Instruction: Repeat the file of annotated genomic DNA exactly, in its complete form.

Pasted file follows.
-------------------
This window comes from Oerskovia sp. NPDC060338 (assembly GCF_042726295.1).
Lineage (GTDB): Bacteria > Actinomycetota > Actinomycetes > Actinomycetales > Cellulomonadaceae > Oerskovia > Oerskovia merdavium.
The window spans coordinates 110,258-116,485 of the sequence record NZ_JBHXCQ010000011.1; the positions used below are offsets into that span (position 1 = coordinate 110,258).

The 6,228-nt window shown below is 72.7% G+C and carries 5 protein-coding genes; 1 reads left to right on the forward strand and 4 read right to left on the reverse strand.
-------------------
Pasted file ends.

This window comes from Oerskovia sp. NPDC060338 (assembly GCF_042726295.1).
Lineage (GTDB): Bacteria > Actinomycetota > Actinomycetes > Actinomycetales > Cellulomonadaceae > Oerskovia > Oerskovia merdavium.
The window spans coordinates 110,258-116,485 of the sequence record NZ_JBHXCQ010000011.1; the positions used below are offsets into that span (position 1 = coordinate 110,258).

The 6,228-nt window shown below is 72.7% G+C and carries 5 protein-coding genes; 1 reads left to right on the forward strand and 4 read right to left on the reverse strand.